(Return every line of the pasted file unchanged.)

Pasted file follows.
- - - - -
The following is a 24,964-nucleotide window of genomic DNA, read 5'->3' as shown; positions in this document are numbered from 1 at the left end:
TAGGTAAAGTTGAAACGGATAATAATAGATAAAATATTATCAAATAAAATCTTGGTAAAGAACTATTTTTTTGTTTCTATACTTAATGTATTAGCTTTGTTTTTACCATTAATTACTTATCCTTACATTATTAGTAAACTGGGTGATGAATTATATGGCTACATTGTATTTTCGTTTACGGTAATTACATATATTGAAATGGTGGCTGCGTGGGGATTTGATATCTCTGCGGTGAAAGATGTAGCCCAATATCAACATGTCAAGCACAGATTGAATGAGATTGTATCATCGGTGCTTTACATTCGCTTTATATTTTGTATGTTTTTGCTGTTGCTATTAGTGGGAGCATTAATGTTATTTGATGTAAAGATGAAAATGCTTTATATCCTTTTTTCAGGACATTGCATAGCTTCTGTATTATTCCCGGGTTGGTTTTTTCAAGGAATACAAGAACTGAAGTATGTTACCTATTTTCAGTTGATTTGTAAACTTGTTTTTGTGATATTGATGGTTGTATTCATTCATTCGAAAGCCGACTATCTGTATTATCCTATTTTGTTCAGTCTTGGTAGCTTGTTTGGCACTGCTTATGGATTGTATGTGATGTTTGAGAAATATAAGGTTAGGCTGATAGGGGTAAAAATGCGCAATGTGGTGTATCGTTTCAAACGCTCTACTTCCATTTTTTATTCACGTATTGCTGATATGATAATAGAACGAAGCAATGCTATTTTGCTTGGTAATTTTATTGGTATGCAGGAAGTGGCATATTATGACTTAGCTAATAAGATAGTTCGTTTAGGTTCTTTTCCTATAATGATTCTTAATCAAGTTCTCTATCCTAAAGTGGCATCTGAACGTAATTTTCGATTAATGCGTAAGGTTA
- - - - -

The following is a 24,964-nucleotide window of genomic DNA, read 5'->3' as shown; positions in this document are numbered from 1 at the left end:
TAGGTAAAGTTGAAACGGATAATAATAGATAAAATATTATCAAATAAAATCTTGGTAAAGAACTATTTTTTTGTTTCTATACTTAATGTATTAGCTTTGTTTTTACCATTAATTACTTATCCTTACATTATTAGTAAACTGGGTGATGAATTATATGGCTACATTGTATTTTCGTTTACGGTAATTACATATATTGAAATGGTGGCTGCGTGGGGATTTGATATCTCTGCGGTGAAAGATGTAGCCCAATATCAACATGTCAAGCACAGATTGAATGAGATTGTATCATCGGTGCTTTACATTCGCTTTATATTTTGTATGTTTTTGCTGTTGCTATTAGTGGGAGCATTAATGTTATTTGATGTAAAGATGAAAATGCTTTATATCCTTTTTTCAGGACATTGCATAGCTTCTGTATTATTCCCGGGTTGGTTTTTTCAAGGAATACAAGAACTGAAGTATGTTACCTATTTTCAGTTGATTTGTAAACTTGTTTTTGTGATATTGATGGTTGTATTCATTCATTCGAAAGCCGACTATCTGTATTATCCTATTTTGTTCAGTCTTGGTAGCTTGTTTGGCACTGCTTATGGATTGTATGTGATGTTTGAGAAATATAAGGTTAGGCTGATAGGGGTAAAAATGCGCAATGTGGTGTATCGTTTCAAACGCTCTACTTCCATTTTTTATTCACGTATTGCTGATATGATAATAGAACGAAGCAATGCTATTTTGCTTGGTAATTTTATTGGTATGCAGGAAGTGGCATATTATGACTTAGCTAATAAGATAGTTCGTTTAGGTTCTTTTCCTATAATGATTCTTAATCAAGTTCTCTATCCTAAAGTGGCATCTGAACGTAATTTTCGATTAATGCGTAAGGTTA